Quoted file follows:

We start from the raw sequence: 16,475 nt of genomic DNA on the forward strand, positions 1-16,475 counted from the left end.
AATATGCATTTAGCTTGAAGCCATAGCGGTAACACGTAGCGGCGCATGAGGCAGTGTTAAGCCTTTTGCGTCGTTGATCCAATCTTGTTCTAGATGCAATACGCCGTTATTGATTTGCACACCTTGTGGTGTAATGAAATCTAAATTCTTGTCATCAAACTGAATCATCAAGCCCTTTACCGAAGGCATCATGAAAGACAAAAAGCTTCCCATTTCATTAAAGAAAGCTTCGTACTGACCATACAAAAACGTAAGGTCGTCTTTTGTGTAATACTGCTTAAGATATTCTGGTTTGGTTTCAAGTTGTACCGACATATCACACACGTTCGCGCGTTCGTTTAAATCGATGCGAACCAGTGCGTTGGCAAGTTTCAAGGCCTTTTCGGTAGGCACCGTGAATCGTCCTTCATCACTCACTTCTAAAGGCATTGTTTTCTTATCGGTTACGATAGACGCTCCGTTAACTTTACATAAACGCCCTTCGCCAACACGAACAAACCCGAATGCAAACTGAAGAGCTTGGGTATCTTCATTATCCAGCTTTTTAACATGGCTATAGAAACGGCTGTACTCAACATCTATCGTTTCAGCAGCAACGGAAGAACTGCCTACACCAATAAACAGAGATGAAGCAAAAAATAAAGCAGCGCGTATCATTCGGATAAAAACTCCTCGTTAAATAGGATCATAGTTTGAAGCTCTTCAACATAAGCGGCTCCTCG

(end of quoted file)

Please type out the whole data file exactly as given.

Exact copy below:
We start from the raw sequence: 16,475 nt of genomic DNA on the forward strand, positions 1-16,475 counted from the left end.
AATATGCATTTAGCTTGAAGCCATAGCGGTAACACGTAGCGGCGCATGAGGCAGTGTTAAGCCTTTTGCGTCGTTGATCCAATCTTGTTCTAGATGCAATACGCCGTTATTGATTTGCACACCTTGTGGTGTAATGAAATCTAAATTCTTGTCATCAAACTGAATCATCAAGCCCTTTACCGAAGGCATCATGAAAGACAAAAAGCTTCCCATTTCATTAAAGAAAGCTTCGTACTGACCATACAAAAACGTAAGGTCGTCTTTTGTGTAATACTGCTTAAGATATTCTGGTTTGGTTTCAAGTTGTACCGACATATCACACACGTTCGCGCGTTCGTTTAAATCGATGCGAACCAGTGCGTTGGCAAGTTTCAAGGCCTTTTCGGTAGGCACCGTGAATCGTCCTTCATCACTCACTTCTAAAGGCATTGTTTTCTTATCGGTTACGATAGACGCTCCGTTAACTTTACATAAACGCCCTTCGCCAACACGAACAAACCCGAATGCAAACTGAAGAGCTTGGGTATCTTCATTATCCAGCTTTTTAACATGGCTATAGAAACGGCTGTACTCAACATCTATCGTTTCAGCAGCAACGGAAGAACTGCCTACACCAATAAACAGAGATGAAGCAAAAAATAAAGCAGCGCGTATCATTCGGATAAAAACTCCTCGTTAAATAGGATCATAGTTTGAAGCTCTTCAACATAAGCGGCTCCTCG